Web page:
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. Last Updated: 07/27/2016

Private Swiss Bank Tripling Its Asian Staff as Region Gets Rich

SINGAPORE -- Clariden Bank, a private bank owned by Swiss financial giant Credit Suisse, expects its Asian clients' assets to double by the end of 2006, spurred by the region's rapid economic growth.

Clariden will boost staff in Asia to 55 by the end of 2006, from 15 in 2004, hoping to increase assets from regional clients to as much as 5 billion Swiss francs ($3.83 billion) by the end of next year, chief executive Bernard Stalder said in an interview on Wednesday.

The number of high net worth individuals -- defined as those with more than $1 million in financial assets -- in the Asia-Pacific region grew by 8.2 percent in 2004 to 2.3 million, according to the 2005 World Wealth Report of Merrill Lynch and Capgemini.

Their total wealth grew 8.5 percent to $7.2 trillion and is forecast to rise 6.9 percent annually to $10.1 trillion by 2009.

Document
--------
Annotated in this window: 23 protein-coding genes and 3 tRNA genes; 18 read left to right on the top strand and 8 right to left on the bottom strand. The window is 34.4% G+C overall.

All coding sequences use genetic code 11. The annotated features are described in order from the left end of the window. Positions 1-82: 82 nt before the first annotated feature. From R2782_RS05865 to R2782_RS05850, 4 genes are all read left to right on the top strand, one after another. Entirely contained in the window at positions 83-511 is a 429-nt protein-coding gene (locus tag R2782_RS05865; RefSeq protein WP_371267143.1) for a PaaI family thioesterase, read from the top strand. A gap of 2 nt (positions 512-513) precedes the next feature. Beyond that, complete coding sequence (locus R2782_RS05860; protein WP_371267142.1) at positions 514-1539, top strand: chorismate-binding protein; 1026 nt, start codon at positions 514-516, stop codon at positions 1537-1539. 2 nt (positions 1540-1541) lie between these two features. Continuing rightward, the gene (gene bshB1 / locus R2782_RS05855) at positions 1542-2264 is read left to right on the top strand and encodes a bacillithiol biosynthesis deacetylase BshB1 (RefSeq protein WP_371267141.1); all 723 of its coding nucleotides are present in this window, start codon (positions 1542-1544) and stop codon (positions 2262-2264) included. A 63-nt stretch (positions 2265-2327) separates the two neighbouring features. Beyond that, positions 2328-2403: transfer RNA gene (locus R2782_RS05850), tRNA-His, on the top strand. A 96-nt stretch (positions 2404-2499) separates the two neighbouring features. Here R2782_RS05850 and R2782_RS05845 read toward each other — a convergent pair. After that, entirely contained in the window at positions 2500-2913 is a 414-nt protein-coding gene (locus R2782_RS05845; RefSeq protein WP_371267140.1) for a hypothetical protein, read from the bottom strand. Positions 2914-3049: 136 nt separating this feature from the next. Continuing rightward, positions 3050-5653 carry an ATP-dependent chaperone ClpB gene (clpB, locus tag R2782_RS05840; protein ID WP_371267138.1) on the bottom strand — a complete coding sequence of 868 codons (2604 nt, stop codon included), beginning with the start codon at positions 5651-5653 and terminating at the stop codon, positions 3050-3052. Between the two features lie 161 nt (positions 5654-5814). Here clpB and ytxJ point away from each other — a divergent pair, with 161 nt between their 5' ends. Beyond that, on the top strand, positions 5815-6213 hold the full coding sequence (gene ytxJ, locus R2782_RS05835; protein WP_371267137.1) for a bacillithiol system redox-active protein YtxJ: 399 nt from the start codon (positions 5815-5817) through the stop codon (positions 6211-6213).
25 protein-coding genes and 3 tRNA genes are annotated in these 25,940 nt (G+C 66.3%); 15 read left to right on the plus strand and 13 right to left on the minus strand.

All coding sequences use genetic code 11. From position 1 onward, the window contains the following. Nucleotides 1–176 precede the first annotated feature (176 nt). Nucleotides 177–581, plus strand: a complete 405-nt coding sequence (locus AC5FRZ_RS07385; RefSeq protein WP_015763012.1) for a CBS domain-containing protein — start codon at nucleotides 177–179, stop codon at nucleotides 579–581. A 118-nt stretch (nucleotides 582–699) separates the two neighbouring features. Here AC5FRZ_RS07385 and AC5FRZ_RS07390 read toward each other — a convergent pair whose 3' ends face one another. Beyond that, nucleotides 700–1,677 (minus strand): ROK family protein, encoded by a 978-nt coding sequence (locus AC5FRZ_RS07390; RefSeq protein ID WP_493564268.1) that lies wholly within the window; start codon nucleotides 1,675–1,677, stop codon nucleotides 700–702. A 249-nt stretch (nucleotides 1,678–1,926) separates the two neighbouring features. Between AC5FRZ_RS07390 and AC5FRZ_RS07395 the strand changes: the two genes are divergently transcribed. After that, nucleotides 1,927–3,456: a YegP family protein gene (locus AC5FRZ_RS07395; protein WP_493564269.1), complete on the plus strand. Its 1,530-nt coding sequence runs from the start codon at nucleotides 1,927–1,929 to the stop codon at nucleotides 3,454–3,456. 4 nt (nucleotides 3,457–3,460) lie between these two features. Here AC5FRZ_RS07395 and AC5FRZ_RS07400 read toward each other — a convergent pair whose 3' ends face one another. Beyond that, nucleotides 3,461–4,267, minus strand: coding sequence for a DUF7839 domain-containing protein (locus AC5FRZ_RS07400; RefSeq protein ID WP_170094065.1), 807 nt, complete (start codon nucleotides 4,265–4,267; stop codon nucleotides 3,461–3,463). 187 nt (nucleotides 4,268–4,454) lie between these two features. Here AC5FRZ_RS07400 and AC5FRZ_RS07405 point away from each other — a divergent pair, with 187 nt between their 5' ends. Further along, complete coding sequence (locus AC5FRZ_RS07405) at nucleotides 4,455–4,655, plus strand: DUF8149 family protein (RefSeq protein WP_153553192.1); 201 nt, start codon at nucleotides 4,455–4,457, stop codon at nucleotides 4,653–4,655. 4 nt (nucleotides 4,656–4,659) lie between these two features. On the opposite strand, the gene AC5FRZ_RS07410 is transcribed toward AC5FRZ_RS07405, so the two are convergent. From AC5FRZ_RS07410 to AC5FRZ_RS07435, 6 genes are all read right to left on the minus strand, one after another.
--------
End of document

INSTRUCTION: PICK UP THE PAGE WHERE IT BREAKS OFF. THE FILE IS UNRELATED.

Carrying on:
Swiss-based Clariden has 18,000 private banking clients globally, about 10 percent of whom are Asian, Stalder said. It wants to increase Asian assets by 25 percent a year over the next three to five years, he said, as business -- particularly from clients in India, Indonesia and Hong Kong -- expands.

"We want to participate in the wealth creation process which is evident in this region," said Stalder, in Singapore to launch Clariden's new regional branch office. Credit Suisse also runs a private banking business out of Singapore.

Clariden, which has an existing asset management operation in Singapore, has hired wealth advisers, product specialists and administrative staff and will add another 15 people next year, Stalder said.

Worldwide, Clariden's headcount would increase to almost 700 by the end of this year, from 640 at the end of 2004. The bank is targeting a global headcount of 780 by end-2006, he said.

The growth potential in Asia-Pacific has prompted private banks to step up operations in the region, and has led to a severe shortage of private bankers, sparking heavy poaching.

"The challenge, since private banking is a people business, is to get the people. Not only to get them, but retain them," Stalder said.